In this guest blog Damian Allain, Head of Casework at the charity Inside Justice, explores the issue of evidence retention and its importance in avoiding miscarriages of justice.
Having served more than 30 years with the Metropolitan Police, as a senior detective specialising in homicide investigation and serious and organised crime, I know the enormous pressures that are placed on teams working on cases, especially with austerity measures and reductions in resources.
Last year I took on a new role as Head of Casework at the charity Inside Justice which provides pro bono legal, expert and investigative support to prisoners who maintain their innocence.
A huge amount of effort and hours are dedicated to bringing a case to court and securing a conviction. It’s what happens afterwards which is concerning us at Inside Justice. Ultimately, we approach each case with objectivity to determine if the conviction is sound or if there are concerns about the safety of a conviction.
One of our most notable cases is that of Roger Kearney, the subject of a major BBC documentary, Conviction: Murder at the Station, which followed our investigation.
Kearney was convicted of the murder of his girlfriend who was last seen in October 2008, leaving a supermarket in Southampton. Eleven days later her body was found in the boot of her car, having been stabbed in the driver’s seat and her possessions had been searched. Significant efforts were made by police to gather evidence for scientific tests, yet no forensic link between Kearney and the victim or her car could be found.
Convicted in 2009 and sentenced to life with a minimum tariff of 15 years, Kearney has always protested his innocence. After a failed appeal in 2010, Inside Justice took the case on in 2011 and, as science evolved, a forensic strategy was developed by leading scientists on our Advisory Panel, designed to show objectively whether the conviction is safe. However, it is now known that key material, such as a carrier bag with a fingerprint in blood and body tapings from the victim which have the potential to show handler DNA from the attacker, have been lost, destroyed and contaminated through inappropriate storage by the investigating force.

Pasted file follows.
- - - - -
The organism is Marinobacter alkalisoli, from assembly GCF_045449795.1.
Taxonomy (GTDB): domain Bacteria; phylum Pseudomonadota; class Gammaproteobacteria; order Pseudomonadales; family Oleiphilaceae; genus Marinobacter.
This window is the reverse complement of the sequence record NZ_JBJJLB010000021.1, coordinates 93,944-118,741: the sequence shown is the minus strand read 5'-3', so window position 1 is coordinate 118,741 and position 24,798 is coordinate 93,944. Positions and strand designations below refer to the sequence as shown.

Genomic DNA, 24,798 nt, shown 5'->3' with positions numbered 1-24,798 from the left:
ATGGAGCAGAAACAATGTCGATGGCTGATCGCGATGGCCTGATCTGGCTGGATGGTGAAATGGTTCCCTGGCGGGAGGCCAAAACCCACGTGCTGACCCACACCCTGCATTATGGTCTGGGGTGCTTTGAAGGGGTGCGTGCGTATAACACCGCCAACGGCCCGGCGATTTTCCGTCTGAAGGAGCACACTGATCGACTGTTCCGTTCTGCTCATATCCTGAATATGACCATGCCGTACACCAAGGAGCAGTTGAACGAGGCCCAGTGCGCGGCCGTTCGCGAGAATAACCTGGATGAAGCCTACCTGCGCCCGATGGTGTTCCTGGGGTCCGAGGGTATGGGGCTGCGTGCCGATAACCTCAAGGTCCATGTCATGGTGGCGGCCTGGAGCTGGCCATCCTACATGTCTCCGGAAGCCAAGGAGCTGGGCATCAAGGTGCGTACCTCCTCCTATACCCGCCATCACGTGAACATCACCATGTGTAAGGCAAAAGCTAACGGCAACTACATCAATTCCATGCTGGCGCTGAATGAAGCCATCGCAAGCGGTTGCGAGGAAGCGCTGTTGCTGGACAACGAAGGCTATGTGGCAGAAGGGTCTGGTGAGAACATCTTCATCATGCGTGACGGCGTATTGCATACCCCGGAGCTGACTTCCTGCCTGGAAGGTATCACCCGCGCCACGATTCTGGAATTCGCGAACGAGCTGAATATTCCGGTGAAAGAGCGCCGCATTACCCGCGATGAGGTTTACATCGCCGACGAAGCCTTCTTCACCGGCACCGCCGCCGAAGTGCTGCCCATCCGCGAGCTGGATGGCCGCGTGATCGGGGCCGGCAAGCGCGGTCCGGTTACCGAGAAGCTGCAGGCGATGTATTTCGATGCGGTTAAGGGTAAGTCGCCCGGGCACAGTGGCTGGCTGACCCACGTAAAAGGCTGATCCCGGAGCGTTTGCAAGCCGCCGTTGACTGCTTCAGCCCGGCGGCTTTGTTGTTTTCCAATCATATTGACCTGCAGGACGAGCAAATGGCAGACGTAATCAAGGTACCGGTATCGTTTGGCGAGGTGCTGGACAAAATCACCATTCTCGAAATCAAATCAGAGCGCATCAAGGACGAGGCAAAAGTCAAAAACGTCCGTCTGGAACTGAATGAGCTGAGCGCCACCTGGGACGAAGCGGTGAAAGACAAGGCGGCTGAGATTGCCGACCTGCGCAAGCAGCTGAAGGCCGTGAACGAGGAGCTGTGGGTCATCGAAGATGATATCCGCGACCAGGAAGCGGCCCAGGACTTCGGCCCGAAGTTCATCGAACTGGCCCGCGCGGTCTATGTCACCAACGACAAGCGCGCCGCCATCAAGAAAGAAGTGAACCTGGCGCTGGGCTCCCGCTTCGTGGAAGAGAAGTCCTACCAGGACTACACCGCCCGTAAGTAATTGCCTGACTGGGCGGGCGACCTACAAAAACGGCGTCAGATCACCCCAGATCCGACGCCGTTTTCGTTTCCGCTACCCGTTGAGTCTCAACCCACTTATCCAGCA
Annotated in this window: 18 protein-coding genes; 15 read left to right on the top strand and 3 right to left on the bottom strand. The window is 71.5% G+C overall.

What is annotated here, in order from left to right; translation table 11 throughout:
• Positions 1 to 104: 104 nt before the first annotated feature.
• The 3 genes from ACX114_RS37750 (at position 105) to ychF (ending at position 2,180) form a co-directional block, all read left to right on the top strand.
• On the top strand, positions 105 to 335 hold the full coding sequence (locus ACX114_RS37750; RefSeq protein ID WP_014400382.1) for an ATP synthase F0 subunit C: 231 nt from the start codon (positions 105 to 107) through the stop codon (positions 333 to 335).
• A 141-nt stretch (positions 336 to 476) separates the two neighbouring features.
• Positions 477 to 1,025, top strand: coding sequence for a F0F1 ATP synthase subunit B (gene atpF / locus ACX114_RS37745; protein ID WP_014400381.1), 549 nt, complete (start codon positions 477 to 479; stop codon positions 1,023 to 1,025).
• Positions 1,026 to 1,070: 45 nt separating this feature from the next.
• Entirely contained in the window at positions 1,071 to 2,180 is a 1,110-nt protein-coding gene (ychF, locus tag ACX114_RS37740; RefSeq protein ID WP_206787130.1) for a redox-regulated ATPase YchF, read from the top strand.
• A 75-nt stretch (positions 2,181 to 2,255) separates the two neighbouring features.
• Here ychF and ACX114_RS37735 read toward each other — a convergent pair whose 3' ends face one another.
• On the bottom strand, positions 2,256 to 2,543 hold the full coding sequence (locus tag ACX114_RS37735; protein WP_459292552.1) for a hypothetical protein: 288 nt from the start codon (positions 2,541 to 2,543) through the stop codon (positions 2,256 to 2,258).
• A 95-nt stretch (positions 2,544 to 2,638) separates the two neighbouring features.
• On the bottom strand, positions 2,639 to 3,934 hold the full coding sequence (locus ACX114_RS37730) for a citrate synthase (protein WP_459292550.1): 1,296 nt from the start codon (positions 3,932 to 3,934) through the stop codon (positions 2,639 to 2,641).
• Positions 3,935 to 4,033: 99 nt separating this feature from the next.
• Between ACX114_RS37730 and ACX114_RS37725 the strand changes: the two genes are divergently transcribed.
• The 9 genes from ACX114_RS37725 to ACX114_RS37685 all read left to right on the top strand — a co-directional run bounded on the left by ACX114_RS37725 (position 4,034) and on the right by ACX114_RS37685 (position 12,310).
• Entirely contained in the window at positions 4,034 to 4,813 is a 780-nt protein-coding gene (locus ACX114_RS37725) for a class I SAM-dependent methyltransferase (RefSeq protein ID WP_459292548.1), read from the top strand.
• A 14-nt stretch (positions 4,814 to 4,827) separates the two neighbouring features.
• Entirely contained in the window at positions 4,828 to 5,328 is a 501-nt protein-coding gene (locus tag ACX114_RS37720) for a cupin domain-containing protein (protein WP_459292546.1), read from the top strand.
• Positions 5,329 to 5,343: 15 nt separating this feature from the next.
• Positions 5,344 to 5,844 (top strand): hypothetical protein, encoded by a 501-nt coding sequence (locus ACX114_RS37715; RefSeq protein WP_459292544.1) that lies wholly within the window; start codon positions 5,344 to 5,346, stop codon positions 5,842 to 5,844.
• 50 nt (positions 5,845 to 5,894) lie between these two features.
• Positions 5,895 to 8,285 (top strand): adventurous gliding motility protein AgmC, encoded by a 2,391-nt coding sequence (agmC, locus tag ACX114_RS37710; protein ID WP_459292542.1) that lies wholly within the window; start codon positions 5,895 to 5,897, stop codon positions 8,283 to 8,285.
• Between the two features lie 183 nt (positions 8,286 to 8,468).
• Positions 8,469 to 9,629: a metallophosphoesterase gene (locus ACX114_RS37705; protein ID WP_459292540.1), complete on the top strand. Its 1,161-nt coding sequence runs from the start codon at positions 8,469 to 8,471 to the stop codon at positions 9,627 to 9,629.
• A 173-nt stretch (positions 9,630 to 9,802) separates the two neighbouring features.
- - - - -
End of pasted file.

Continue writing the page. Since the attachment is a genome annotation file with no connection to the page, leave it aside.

So what should happen to exhibits and evidence gathered in the course of a police investigation, post-conviction, or in the event that the case does not progress to court? There are two key sources of information that frontline staff need to know about: a Code of Practice flowing from the Criminal Procedure Investigation Act 1996 (CPIA) and the National Police Chiefs’ Council ‘Guidance Regarding the Storage, Retention and Destruction of Records and Materials That Have Been Seized for Forensic Examination (NPCC)’.
CPIA provides clear guidance with a uniform direction that all material and objects should be kept until the prisoner is released from custody. NPCC directs police forces and forensic science providers to keep material in major crime for a 30-year period before review; serious crime for six years and volume crime for three years.
Over the past three years Inside Justice has sent Freedom of Information requests to all 43 police forces of England and Wales and the responses show a worrying lack of awareness and consistency about this issue. It is hardly surprising. Confusingly conflicting guidance from a multitude of sources over the years, muddied by a smattering of in-force policy does not make for a clear landscape. Additionally, issues such as the retention of bulky, expensive or sentimental items will need careful consideration by the SIO.
Practical and technical storage issues may impact on the ability of staff to retain evidence post-conviction and so we are gathering data in order to better understand. We have designed a short, anonymous survey with police staff in mind. Please complete it, sharing your experiences so we can help forces get the facilities and awareness they need.
Inside Justice was established in 2010 and registered as a charity in 2018. The charity has a wholly unique advisory panel of world-renowned experts who work pro bono to strengthen the criminal justice system.